No, I don't find that clarification useful and I wouldn't even call your statement a clarification. As a history major I've studied Africa and I've learned the importance of documenting African history through African voices. While accounts from European and Arab explorers are both fascinating and useful, the concept that the African people had no history helped encourage slavery. Our concepts of notability and reliability are not, however, culturally constructed rationalizations of privilege.
Wikipedia as a tertiary source needs to stay firmly grounded to academic secondary publications; hopefully ones that leverage previously ignored ethno-linguistics and material culture in order to better understand what actually happened. My dislike of subaltern studies stems from this enthusiasm from some to rewrite narratives to cater to specific ethno-political audiences. I think misunderstood populations deserve real academic rigor, not pandering screed.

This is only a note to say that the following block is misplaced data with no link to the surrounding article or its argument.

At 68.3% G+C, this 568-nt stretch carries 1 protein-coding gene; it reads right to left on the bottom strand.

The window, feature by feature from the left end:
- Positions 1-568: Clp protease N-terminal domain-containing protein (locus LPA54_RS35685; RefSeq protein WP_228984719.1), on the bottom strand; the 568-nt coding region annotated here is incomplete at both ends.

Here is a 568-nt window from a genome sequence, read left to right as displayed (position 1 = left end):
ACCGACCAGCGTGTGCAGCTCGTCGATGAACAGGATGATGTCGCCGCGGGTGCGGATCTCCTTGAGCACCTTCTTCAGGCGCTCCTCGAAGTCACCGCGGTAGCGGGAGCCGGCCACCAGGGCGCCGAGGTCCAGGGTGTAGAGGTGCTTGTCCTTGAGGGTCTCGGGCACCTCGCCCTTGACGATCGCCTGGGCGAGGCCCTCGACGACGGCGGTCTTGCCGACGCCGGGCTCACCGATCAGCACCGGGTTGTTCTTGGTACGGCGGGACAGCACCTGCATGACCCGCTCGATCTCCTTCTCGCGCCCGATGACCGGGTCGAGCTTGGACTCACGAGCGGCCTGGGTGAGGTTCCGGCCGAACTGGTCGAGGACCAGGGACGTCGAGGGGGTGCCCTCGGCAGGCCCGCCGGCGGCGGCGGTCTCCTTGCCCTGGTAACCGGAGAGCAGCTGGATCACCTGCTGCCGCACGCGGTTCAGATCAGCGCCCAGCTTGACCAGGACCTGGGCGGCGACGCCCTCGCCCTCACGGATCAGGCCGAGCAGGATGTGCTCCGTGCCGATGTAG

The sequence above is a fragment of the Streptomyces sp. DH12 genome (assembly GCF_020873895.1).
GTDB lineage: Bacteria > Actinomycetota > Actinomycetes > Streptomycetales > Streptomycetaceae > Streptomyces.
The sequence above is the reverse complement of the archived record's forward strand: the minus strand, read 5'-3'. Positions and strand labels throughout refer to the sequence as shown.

If your accusation is that our notability or non-English sources guidelines need re-tooling then please provide specific examples. The discussion that I'm seeing reads like hinted indictments of the majority of historical literature from the hetero-normative imperialist bourgeoisie. Bias towards non-white, non-male, peasants is still bias. I hope that WikiProject Systemic Bias values provable fact over ahistorical feel-good "anybody but white men" propaganda. Chris Troutman (talk) 19:22, 24 February 2014 (UTC)